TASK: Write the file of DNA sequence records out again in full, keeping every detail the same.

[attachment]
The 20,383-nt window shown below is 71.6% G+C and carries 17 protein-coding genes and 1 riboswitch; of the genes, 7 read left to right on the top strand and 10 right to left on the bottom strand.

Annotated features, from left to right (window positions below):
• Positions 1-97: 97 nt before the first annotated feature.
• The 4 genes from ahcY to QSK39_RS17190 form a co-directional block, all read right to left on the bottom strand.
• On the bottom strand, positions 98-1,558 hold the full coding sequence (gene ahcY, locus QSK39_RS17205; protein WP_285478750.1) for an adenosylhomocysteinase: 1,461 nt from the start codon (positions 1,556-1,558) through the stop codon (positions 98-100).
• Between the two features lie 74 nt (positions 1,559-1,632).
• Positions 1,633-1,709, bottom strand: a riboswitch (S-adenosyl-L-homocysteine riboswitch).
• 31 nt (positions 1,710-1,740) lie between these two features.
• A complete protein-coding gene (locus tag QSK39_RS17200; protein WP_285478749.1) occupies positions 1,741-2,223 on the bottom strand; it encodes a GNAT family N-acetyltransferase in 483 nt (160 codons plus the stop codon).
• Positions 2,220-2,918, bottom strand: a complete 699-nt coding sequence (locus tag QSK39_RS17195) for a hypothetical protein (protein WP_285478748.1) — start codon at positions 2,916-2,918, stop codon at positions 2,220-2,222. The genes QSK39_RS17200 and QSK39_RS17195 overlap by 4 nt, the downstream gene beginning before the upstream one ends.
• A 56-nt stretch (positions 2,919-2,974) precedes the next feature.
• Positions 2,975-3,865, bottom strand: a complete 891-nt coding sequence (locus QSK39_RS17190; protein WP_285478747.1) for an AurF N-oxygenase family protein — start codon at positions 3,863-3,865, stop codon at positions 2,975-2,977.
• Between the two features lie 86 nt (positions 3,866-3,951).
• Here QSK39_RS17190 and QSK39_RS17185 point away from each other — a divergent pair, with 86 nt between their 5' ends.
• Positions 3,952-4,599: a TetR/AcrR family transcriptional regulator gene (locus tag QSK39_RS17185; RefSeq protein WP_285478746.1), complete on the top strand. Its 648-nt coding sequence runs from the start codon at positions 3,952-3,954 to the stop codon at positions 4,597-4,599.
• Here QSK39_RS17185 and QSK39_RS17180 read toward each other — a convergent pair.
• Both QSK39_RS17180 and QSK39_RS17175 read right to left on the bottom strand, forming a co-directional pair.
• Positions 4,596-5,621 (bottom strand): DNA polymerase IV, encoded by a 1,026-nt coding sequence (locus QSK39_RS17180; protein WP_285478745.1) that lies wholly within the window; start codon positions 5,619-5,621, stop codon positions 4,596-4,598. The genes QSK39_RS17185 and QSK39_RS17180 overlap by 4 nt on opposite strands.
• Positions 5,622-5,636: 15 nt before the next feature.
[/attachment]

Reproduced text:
The 20,383-nt window shown below is 71.6% G+C and carries 17 protein-coding genes and 1 riboswitch; of the genes, 7 read left to right on the top strand and 10 right to left on the bottom strand.

Annotated features, from left to right (window positions below):
• Positions 1-97: 97 nt before the first annotated feature.
• The 4 genes from ahcY to QSK39_RS17190 form a co-directional block, all read right to left on the bottom strand.
• On the bottom strand, positions 98-1,558 hold the full coding sequence (gene ahcY, locus QSK39_RS17205; protein WP_285478750.1) for an adenosylhomocysteinase: 1,461 nt from the start codon (positions 1,556-1,558) through the stop codon (positions 98-100).
• Between the two features lie 74 nt (positions 1,559-1,632).
• Positions 1,633-1,709, bottom strand: a riboswitch (S-adenosyl-L-homocysteine riboswitch).
• 31 nt (positions 1,710-1,740) lie between these two features.
• A complete protein-coding gene (locus tag QSK39_RS17200; protein WP_285478749.1) occupies positions 1,741-2,223 on the bottom strand; it encodes a GNAT family N-acetyltransferase in 483 nt (160 codons plus the stop codon).
• Positions 2,220-2,918, bottom strand: a complete 699-nt coding sequence (locus tag QSK39_RS17195) for a hypothetical protein (protein WP_285478748.1) — start codon at positions 2,916-2,918, stop codon at positions 2,220-2,222. The genes QSK39_RS17200 and QSK39_RS17195 overlap by 4 nt, the downstream gene beginning before the upstream one ends.
• A 56-nt stretch (positions 2,919-2,974) precedes the next feature.
• Positions 2,975-3,865, bottom strand: a complete 891-nt coding sequence (locus QSK39_RS17190; protein WP_285478747.1) for an AurF N-oxygenase family protein — start codon at positions 3,863-3,865, stop codon at positions 2,975-2,977.
• Between the two features lie 86 nt (positions 3,866-3,951).
• Here QSK39_RS17190 and QSK39_RS17185 point away from each other — a divergent pair, with 86 nt between their 5' ends.
• Positions 3,952-4,599: a TetR/AcrR family transcriptional regulator gene (locus tag QSK39_RS17185; RefSeq protein WP_285478746.1), complete on the top strand. Its 648-nt coding sequence runs from the start codon at positions 3,952-3,954 to the stop codon at positions 4,597-4,599.
• Here QSK39_RS17185 and QSK39_RS17180 read toward each other — a convergent pair.
• Both QSK39_RS17180 and QSK39_RS17175 read right to left on the bottom strand, forming a co-directional pair.
• Positions 4,596-5,621 (bottom strand): DNA polymerase IV, encoded by a 1,026-nt coding sequence (locus QSK39_RS17180; protein WP_285478745.1) that lies wholly within the window; start codon positions 5,619-5,621, stop codon positions 4,596-4,598. The genes QSK39_RS17185 and QSK39_RS17180 overlap by 4 nt on opposite strands.
• Positions 5,622-5,636: 15 nt before the next feature.